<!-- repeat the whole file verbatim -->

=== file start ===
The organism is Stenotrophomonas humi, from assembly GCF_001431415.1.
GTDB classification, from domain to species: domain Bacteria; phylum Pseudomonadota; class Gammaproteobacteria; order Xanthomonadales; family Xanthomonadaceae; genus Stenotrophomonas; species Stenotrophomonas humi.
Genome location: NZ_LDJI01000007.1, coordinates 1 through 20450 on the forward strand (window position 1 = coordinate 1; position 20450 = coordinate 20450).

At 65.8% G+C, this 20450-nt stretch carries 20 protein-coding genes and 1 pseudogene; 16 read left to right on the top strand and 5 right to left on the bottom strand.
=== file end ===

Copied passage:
The organism is Stenotrophomonas humi, from assembly GCF_001431415.1.
GTDB classification, from domain to species: domain Bacteria; phylum Pseudomonadota; class Gammaproteobacteria; order Xanthomonadales; family Xanthomonadaceae; genus Stenotrophomonas; species Stenotrophomonas humi.
Genome location: NZ_LDJI01000007.1, coordinates 1 through 20450 on the forward strand (window position 1 = coordinate 1; position 20450 = coordinate 20450).

At 65.8% G+C, this 20450-nt stretch carries 20 protein-coding genes and 1 pseudogene; 16 read left to right on the top strand and 5 right to left on the bottom strand.